Hull Kingston Rovers remain three of the most evocative words in the rugby league vocabulary. Close your eyes and the chances are that you can still hear Eddie Waring mangling those resonant syllables, probably in celebration of some typical piece of trickery from Roger "The Dodger" Millward.
Despite that, it is hard to recall now just how formidable they were. The Robins, as they were universally known long before nicknames became de rigueur, were not just about the 5ft 4in stand-off's evasiveness, but also the most feared pack of forwards in the game.
So when Millward came into the Rovers' dressing-room after their Challenge Cup quarter-final victory over Warrington and told the players that theirs was the club's finest Cup performance, including the triumphs during his two and a half decades there as player and coach, it was no mere slap on the back from an old-timer.
"It was a huge compliment from someone who is not just a Hull KR legend but a legend of the game, to come to the players and express that," says Rovers' coach, Justin Morgan, who this Saturday will lead them into their semi-final against the Cup favourites, St Helens. "It hits you deep in your heart."
Rovers' appearance at the Galpharm Stadium this weekend will be their high-water mark since Millward's hey-day of the '70s and '80s, times that even made an impression on a young Morgan on the other side of the world. "Growing up in Australia, the Challenge Cup was always something we were aware of and Hull KR in the '80s were one of the finest sides in the world.
"I was aware of their history and what they had achieved long before I took this job. They were what you think of as a sleeping giant and the chance to play a part in waking them up was one of the big attractions." Morgan has taken a circuitous route to become the architect of the Robins' revival. He played in Sydney for Parramatta, sometimes under the coaching of Saturday's St Helens rival, Daniel Anderson, who later took him to the New Zealand Warriors.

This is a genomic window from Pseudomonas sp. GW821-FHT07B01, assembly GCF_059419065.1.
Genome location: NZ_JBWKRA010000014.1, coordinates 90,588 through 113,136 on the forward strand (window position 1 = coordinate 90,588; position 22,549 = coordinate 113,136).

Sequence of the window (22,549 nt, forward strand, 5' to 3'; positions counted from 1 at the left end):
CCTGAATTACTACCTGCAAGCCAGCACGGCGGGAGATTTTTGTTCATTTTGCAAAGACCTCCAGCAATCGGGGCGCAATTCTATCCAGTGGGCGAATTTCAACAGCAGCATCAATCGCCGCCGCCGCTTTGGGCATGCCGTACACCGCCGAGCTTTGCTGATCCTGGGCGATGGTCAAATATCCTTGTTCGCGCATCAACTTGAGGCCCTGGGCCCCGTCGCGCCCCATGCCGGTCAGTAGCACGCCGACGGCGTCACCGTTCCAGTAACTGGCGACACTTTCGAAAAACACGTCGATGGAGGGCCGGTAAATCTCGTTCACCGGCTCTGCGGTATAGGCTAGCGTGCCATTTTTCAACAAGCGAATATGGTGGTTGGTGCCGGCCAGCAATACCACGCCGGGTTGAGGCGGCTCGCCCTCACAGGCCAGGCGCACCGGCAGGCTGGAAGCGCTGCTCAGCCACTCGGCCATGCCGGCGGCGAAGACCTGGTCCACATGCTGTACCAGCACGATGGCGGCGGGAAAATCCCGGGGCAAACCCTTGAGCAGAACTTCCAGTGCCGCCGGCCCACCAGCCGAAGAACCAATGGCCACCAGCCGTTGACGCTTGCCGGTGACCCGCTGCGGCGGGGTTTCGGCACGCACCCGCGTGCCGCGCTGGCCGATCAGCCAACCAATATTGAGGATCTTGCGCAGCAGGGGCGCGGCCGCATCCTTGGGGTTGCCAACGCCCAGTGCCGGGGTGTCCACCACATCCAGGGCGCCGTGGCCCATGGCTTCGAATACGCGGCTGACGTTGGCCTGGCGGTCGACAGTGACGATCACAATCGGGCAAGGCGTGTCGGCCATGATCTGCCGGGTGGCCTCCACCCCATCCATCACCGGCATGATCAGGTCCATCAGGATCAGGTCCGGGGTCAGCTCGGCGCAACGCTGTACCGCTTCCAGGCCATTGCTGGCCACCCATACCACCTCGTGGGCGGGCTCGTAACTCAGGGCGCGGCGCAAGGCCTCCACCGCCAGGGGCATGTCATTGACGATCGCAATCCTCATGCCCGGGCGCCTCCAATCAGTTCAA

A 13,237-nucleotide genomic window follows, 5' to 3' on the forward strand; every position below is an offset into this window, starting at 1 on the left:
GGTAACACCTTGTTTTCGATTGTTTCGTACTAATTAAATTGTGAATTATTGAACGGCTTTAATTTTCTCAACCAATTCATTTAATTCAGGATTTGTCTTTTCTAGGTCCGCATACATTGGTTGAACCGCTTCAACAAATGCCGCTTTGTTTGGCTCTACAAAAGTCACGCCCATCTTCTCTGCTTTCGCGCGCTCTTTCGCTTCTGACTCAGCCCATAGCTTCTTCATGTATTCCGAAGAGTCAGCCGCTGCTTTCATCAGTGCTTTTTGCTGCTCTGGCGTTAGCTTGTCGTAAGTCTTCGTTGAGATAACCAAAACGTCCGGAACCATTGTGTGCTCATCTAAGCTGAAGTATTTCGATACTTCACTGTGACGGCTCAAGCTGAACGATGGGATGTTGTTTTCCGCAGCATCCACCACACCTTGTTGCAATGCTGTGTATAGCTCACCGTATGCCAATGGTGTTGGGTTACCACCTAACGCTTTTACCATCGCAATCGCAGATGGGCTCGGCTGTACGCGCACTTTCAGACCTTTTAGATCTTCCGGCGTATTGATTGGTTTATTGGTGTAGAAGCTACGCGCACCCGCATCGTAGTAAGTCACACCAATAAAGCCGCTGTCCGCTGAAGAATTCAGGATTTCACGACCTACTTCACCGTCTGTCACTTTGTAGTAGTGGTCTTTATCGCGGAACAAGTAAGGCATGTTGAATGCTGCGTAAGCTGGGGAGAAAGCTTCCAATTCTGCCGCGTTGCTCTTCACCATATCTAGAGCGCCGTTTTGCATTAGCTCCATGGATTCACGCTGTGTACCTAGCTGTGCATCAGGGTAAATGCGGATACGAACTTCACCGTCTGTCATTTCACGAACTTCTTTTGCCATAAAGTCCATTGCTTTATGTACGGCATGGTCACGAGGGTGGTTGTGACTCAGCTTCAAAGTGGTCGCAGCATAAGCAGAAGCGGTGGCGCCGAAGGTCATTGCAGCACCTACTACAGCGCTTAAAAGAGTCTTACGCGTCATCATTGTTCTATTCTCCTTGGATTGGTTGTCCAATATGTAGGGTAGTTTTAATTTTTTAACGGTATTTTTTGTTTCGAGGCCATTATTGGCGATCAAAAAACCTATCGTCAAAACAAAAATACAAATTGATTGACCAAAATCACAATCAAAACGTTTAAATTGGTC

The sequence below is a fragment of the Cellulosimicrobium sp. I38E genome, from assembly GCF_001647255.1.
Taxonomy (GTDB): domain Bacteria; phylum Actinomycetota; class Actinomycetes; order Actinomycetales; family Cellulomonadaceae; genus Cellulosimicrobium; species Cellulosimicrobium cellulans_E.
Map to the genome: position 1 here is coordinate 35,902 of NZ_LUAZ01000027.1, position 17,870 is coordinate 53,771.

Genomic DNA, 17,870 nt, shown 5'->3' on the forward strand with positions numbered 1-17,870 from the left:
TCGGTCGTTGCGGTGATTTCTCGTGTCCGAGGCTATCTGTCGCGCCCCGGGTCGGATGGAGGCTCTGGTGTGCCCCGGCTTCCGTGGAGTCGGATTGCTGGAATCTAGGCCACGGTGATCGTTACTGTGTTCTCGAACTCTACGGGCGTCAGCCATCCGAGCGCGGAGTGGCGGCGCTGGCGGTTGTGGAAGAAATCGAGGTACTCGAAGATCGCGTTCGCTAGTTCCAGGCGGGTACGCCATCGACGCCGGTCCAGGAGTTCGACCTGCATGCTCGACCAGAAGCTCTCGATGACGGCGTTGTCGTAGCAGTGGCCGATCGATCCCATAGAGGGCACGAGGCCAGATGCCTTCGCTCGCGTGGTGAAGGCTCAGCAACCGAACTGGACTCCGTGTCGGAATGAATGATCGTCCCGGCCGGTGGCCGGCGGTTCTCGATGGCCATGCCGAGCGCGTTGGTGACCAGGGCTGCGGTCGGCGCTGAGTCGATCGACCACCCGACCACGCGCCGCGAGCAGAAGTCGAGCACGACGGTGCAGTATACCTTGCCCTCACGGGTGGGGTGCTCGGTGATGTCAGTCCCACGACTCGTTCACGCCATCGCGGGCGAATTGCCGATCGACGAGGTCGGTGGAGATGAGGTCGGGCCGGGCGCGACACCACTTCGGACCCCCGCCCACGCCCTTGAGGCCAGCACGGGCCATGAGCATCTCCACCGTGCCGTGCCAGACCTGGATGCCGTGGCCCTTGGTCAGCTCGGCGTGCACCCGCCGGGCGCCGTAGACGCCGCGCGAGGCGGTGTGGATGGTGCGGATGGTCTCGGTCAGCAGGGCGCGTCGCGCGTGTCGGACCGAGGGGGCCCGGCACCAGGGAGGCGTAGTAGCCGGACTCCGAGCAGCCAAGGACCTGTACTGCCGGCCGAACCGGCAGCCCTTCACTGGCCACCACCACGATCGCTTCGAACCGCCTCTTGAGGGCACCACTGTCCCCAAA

He then played and coached in France, culminating in the notable feat of taking Toulouse to last year's Challenge Cup semi-final, where they lost to Leeds shortly before Morgan took over full-time at Rovers.
"Sometimes you have to take your chances, wherever in the world they arise," is how he describes his globe-trotting career, but it is at Craven Park that he has found what seems, for now, to be his natural home.
Until the Northern Rail Cup final earlier this month, his team had not lost a match in any competition this season. A rare sub-standard display and a shock result saw them lose 22-18 to Leigh, but even that could be a blessing in disguise, Morgan believes.
"Although we'd won 24 in a row, some elements of our game were missing. It's hard to maintain concentration on a run like that, so Leigh might be the kick up the backside we needed. We certainly bounced back very well against Widnes at the weekend." That might have had something to do with the return of the club's Australian scrum-half and playmaker, James Webster, who missed the final with a hamstring injury.
"He's very influential, but he wasn't the reason we lost the final. We just didn't play very well, although you would always choose to have him there if you could." Around Webster on Saturday will be a team that, in many ways, reflects Morgan's cosmopolitan background. There is a Frenchman, a couple of Pacific Islanders, a Papua New Guinean and a surprising degree of influence from north of the border.